Author: Carrie Ryan
Synopsis: In the wake of the devastating destruction of the luxury yacht Persephone, just three souls remain to tell its story—and two of them are lying. Only Frances Mace knows the terrifying truth, and she’ll stop at nothing to avenge the murders of everyone she held dear. Even if it means taking down the boy she loves and possibly losing herself in the process.
Huge thank you to Razorbill Canada for this ARC!
When I requested this book, I was super excited. I love Carrie Ryan’s prose, and while I often find faults in her storylines, I still adore how she illustrates them. Then the reviews poured in, and I was hesitant. I feel silly waiting as long as I did to read this, because darn it, I enjoyed the crap out of this book. It’s not without some issues, but this book read like candy, which is perhaps why I enjoyed it so much.
While this book is very much a romance novel, it has a really well described mystery component. Frances assumes the identity of a passenger of the of the luxury yacht Persephone, and is one of the only survivors after it sinks. She is forced to become someone she isn’t in order to uncover a mystery about what happened behind the tragic event. Let me tell you — Ryan does this bit very well, making it not confusing (which can sometimes happen in a story like this) and she makes Frances transformation very fun to read about. She gets to be a sort of double agent, but not quite. Admittedly, for the most part, I dug her character. I loved her strength and gusto, but I loved how she knew when to be herself, and then be her alter-ego. I love that she understands the importance of staying in character, but she doesn’t want to lose who she truly is either. Is she likeable? Not at all, but on the flipside, she makes for an interesting person to read about.
If I’m being honest, there’s no one who is actually totally likeable. Morales is kind of all over the place, Shepard is a tool, and yet… I couldn’t stop reading about these awful characters! There was something about them being horrific and unappealing that caused me to turn the pages. This is a rare case for me where the story was so much more compelling than the characters, and I found I just had to know where it was going to go and how it was going to end. Here’s the other thing: you REALLY have to suspend your disbelief for this novel to work, which is why I think the reviews are so polarizing. There’s huge chunks in the plot that feel utterly ridiculous, but so compulsively readable! I read this book in two train rides from my commute, and let me tell you: I didn’t tear my eyes from the pages because this book was just so fun, and turning pages was like popping candy.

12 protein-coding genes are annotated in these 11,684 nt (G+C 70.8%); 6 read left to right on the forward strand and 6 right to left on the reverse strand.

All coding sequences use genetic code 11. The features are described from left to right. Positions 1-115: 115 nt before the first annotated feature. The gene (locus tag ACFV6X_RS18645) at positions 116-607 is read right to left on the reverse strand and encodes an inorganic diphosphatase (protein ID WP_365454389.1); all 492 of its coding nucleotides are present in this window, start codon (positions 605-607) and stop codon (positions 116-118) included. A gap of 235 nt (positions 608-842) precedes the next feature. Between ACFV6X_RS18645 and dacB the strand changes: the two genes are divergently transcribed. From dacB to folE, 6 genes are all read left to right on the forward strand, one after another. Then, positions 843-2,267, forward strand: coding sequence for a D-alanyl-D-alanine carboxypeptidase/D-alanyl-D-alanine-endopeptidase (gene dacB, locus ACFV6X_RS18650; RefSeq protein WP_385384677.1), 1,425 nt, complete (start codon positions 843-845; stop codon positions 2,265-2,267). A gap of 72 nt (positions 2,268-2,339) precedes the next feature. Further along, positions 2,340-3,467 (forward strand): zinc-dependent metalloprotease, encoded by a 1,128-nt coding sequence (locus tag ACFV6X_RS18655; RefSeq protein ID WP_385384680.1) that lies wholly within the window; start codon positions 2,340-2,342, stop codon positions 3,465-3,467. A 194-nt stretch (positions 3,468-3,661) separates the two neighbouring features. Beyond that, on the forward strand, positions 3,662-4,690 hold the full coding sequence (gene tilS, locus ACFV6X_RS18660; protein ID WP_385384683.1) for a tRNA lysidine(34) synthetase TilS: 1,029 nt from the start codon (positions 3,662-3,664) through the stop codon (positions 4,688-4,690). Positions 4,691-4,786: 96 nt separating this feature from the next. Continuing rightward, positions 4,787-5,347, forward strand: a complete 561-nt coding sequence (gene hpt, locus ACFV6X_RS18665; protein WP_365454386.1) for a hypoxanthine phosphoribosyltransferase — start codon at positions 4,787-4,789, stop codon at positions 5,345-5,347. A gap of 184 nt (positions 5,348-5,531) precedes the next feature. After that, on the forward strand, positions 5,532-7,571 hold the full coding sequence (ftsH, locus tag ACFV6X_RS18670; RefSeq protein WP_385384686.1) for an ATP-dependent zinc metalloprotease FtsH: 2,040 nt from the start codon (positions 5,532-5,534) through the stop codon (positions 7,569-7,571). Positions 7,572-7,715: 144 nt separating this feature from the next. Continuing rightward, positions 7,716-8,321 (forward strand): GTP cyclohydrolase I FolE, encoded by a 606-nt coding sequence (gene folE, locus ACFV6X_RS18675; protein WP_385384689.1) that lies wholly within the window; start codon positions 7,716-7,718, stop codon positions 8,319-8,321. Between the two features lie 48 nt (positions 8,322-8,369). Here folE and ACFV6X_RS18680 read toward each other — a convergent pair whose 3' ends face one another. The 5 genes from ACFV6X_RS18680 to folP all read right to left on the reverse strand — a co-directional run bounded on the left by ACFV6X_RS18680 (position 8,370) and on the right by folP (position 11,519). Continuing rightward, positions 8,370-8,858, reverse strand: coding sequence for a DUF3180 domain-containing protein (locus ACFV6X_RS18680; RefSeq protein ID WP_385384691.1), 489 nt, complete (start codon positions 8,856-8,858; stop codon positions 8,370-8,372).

Is there’s anything I will criticize, it’s the romance. Yes, there is a romance in the book, and yes it plays a larger role than I would have liked. Grey wasn’t the most exciting love interest, and if anything, he was kind of a push over at times. The romance in this book felt too puppy-loveish considering the mystery that is presented throughout the story. This element does come across problematic, especially towards the end of the novel when it feels less about the revenge plot and more about her hooking up with Grey. I mean, we go from 200 pages of crazy excitement, action, and just plain fun, to this weird sort of desperation for a guy who is totally connected to the murder of Frances family. I struggled to buy that sort of Hollywood plotline where enemies become lovers — it’s not a favourite of mine, and sadly it didn’t work here for me either.
But still, this book was bizarrely fun to read, and totally out of my comfort zone. Carrie Ryan is worth reading because her promise is gorgeous and her stories are just so compulsively readable. It’s ultimately why I enjoy her as an author, and while this book is utterly ridiculous at times, I seriously cannot deny the amount of enjoyment I had reading Daughter of Deep Silence. Carrie Ryan knows how to suck her readers in, and don’t let the reviews sway you, if you can suspend your disbelief, there’s is a fun story to be had here.